The Imago Dialogue: Mirroring (Step 1)

Over the month of June, I will provide a series of blogs on the Imago Dialogue.  The first blog will introduce the dialogue, and the following three will detail its steps – mirroring, validation, and empathy.  The dialogue is a powerful communication tool that can transform your relationship.  Want to learn more?  The series sets the stage for the Start Right, Stay Connected workshop that I’ll be leading on June 24 where you’ll learn and practice this skill and more.


Mirroring is the first step of the dialogue process.  To mirror, the receiver states what was said back to the sender without editing, interpreting or changing it in any, then checks for accuracy and asks if there is more the sender would like to say.  Example:  Sender:  “I appreciate when you bring me coffee in the morning.  It helps start my day in a light, positive way.”  Receiver:  “You appreciate when I bring you coffee in the morning.  It helps start your day in a light, positive way… Am I with you?… Is there more?”

Sounds easy, right?  Yet in practice it’s surprisingly difficult.  Here’s why.  We all listen with a filter running in our head, and that filter is preparing its response.  In much of our day to day communication, this can work just fine.  The more emotional things become, however, the more that filter breaks down and we distort the message.

Do you remember those fun house mirrors at the carnival?  Some were convex, others concave.  They made some things look smaller, and others look bigger; sometimes they reshaped the entire image.  That’s what we’re doing when emotions rise.  The brain’s “fight or flight” system kicks in and we blow things out of proportion, dismiss them, or completely change the story.  The challenge is to be a flat mirror – reflecting back accurately what the person is sending.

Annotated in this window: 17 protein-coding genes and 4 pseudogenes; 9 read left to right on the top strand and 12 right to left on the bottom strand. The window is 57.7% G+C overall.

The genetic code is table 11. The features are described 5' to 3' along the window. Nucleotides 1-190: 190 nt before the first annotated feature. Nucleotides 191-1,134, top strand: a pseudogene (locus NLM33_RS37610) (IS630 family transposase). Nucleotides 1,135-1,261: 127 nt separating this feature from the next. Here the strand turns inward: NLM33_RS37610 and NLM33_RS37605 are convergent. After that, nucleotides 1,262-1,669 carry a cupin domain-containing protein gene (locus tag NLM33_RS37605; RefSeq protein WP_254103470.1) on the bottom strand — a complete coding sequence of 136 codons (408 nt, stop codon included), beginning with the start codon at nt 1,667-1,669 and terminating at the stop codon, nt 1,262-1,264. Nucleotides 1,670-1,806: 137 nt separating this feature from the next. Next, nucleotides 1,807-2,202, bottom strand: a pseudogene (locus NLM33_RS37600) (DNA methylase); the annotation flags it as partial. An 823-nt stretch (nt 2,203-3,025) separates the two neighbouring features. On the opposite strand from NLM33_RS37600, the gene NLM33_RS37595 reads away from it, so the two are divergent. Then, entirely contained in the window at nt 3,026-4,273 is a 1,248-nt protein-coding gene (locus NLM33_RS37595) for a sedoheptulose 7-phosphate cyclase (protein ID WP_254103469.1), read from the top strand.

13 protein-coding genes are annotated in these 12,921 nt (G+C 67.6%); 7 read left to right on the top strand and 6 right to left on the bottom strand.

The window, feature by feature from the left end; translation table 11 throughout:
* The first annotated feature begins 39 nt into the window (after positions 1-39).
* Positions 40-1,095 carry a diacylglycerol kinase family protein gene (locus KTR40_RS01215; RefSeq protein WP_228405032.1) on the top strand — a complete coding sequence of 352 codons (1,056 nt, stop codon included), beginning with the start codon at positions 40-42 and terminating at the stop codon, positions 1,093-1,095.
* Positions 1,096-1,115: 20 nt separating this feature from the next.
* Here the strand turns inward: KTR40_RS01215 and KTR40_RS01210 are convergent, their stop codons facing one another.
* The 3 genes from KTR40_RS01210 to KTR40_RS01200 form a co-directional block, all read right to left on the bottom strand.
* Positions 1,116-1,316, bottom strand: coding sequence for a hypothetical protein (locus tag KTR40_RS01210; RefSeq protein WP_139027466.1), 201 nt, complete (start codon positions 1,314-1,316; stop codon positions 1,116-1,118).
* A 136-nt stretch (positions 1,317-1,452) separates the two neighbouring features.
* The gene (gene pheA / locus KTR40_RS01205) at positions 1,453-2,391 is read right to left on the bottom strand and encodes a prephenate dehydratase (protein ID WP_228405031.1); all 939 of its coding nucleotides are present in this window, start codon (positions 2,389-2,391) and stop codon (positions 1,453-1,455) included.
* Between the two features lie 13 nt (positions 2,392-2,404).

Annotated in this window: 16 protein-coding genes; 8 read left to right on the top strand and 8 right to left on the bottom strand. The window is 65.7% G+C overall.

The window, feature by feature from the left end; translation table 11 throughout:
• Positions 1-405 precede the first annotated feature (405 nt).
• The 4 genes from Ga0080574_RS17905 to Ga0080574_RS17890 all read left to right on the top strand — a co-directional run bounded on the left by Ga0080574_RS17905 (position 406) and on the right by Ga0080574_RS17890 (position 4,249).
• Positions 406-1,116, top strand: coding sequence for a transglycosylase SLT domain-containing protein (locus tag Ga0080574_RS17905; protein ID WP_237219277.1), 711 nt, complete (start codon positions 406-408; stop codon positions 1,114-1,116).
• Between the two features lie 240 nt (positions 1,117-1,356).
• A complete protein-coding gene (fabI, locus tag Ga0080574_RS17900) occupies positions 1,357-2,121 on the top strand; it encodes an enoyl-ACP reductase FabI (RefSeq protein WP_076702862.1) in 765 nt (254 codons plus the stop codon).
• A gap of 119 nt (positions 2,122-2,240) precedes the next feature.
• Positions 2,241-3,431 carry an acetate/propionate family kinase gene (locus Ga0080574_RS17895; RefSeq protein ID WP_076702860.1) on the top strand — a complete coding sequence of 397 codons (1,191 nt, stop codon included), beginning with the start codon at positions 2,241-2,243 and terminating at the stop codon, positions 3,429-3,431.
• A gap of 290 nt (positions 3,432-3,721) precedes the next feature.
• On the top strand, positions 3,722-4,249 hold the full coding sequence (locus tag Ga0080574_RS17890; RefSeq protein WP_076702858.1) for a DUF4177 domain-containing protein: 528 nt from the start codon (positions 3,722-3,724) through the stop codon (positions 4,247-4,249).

Imagine your partner says, “I was really upset when you were an hour late last night, and didn’t even call or text to say you were running late.”  You probably want to jump in, defend yourself, maybe tell him/her to stop making such a big deal out of it.   But instead you try to mirror, “You were really upset when I was an hour late last night, and didn’t even call or text to say I was running late… Am I with you?… Is there more?”  This simple yet profoundly different response can prevent this discussion from derailing.   Mirroring communicates safety to the brain of both yourself and your partner.  The unspoken message is “I want to be here for you and listen to you before I say anything,” thereby allowing the two of you to remain connected, even amidst the tension.

While the receiver has the responsibility for mirroring, the sender has also some responsibilities.  The sender checks to make sure their partner is ready – “I’d like to dialogue with you, is now a good time?”  The sender also shares about their experience as opposed to talking about the other person – no shaming, blaming or criticism is allowed.   This is destructive and invites a defensive response.  Remember egg toss – you’ve got to toss it across to your partner in a way that helps them be able to catch it.

Mirroring is essential to create the safety couples need to more effectively communicate.  Stay tuned for the next step which will further deepen the process – Validation.


Previously in this series:


Come learn how to play egg toss – and communicate more effectively – at my upcoming “Start Right, Stay Connected” workshop on June 24.  This one-day workshop for committed, engaged and newly married couples will provide the knowledge and skills to transform your relationship.  Click here for more details and registration.


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